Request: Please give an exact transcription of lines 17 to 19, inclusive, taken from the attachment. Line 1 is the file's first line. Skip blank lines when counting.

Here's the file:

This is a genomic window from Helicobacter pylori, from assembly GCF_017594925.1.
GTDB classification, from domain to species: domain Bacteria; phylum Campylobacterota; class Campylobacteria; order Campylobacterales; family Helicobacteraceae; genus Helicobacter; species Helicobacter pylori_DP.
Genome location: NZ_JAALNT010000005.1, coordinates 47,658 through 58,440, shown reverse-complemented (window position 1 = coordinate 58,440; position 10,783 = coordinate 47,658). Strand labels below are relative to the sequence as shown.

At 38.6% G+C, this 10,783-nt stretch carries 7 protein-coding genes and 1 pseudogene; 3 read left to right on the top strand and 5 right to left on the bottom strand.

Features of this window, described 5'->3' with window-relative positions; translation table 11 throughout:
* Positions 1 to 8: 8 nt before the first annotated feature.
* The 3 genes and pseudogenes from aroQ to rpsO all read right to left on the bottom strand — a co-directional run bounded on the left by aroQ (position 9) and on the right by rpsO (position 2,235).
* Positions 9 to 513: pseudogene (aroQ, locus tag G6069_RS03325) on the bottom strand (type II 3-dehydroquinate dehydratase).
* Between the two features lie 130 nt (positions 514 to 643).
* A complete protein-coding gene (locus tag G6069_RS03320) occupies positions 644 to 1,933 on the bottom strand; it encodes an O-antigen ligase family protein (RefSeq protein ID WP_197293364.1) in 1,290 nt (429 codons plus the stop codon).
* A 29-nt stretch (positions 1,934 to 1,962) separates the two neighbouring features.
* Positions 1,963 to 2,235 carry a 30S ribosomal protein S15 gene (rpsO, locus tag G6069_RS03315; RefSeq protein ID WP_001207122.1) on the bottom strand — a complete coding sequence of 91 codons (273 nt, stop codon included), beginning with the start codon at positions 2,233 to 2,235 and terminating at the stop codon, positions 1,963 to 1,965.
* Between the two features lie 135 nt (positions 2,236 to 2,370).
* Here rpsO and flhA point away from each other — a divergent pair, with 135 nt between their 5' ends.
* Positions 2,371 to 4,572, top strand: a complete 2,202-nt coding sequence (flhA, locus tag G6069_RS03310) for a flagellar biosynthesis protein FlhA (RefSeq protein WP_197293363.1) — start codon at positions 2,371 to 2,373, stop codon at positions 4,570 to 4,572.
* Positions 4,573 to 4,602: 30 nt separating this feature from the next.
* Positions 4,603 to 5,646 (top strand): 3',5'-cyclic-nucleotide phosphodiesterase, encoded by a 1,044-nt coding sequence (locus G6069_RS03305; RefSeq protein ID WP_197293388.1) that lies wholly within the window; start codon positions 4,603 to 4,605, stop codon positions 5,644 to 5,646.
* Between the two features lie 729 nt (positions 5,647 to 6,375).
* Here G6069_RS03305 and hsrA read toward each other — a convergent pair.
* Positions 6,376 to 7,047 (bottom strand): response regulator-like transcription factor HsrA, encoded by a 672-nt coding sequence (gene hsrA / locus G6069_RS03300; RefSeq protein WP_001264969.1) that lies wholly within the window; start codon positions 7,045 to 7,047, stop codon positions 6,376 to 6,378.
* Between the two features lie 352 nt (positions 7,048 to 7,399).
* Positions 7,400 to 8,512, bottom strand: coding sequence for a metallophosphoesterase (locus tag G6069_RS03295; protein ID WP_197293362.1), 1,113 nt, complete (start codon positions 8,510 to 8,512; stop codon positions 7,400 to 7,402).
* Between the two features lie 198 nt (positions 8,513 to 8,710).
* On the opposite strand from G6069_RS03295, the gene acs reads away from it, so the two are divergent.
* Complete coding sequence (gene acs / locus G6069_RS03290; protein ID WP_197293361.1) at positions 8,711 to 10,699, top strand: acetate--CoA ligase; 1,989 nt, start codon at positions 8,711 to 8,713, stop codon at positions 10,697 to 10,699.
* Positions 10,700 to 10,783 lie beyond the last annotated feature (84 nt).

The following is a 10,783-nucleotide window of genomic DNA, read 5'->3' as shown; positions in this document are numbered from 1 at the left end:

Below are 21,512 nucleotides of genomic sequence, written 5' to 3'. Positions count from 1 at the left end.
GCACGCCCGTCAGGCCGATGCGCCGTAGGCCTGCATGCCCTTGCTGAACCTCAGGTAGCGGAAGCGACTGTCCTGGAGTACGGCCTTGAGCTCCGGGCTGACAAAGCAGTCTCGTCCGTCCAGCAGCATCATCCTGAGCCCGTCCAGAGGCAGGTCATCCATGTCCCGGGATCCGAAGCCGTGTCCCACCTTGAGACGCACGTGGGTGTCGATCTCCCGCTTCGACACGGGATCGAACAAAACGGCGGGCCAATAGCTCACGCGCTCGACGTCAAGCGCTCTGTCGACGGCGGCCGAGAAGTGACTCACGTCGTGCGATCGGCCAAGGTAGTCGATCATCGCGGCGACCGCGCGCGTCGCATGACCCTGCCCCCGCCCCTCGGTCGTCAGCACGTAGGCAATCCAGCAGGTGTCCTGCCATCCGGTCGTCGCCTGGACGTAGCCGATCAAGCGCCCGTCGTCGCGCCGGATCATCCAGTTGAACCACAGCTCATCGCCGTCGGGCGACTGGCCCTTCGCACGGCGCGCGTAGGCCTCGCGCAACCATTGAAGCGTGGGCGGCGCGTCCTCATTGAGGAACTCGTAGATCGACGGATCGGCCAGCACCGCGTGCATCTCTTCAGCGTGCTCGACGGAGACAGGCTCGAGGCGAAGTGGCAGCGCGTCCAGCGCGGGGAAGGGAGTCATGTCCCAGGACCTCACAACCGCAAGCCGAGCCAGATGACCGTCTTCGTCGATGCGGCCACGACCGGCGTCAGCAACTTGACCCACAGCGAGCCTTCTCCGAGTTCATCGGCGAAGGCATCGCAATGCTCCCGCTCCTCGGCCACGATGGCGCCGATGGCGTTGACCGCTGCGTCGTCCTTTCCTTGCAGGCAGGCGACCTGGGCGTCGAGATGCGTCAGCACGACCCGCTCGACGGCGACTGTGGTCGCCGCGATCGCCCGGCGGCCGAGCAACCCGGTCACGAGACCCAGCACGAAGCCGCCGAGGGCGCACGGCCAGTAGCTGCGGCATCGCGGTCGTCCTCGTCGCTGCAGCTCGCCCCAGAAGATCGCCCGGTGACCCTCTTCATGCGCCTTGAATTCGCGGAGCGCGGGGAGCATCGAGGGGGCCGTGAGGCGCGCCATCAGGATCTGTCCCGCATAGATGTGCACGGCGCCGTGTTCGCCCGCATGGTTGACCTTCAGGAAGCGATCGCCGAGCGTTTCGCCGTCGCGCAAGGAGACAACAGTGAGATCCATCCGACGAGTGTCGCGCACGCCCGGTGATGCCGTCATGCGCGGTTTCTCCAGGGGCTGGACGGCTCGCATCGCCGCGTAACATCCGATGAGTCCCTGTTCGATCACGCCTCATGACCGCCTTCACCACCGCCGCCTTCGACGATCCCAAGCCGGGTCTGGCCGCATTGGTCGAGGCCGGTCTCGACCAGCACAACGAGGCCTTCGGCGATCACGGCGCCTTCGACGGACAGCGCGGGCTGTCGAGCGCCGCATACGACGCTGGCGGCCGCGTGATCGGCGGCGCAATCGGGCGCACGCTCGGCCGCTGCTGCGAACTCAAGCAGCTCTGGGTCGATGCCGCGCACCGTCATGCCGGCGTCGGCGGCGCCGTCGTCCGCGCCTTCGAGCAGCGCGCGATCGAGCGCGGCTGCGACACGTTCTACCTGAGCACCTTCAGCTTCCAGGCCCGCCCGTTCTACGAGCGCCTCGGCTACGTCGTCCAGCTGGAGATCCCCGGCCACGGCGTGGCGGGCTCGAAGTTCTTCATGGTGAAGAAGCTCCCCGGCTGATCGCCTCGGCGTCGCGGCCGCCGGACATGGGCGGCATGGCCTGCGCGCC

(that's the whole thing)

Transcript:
* Positions 4,603 to 5,646 (top strand): 3',5'-cyclic-nucleotide phosphodiesterase, encoded by a 1,044-nt coding sequence (locus G6069_RS03305; RefSeq protein ID WP_197293388.1) that lies wholly within the window; start codon positions 4,603 to 4,605, stop codon positions 5,644 to 5,646.
* Between the two features lie 729 nt (positions 5,647 to 6,375).
* Here G6069_RS03305 and hsrA read toward each other — a convergent pair.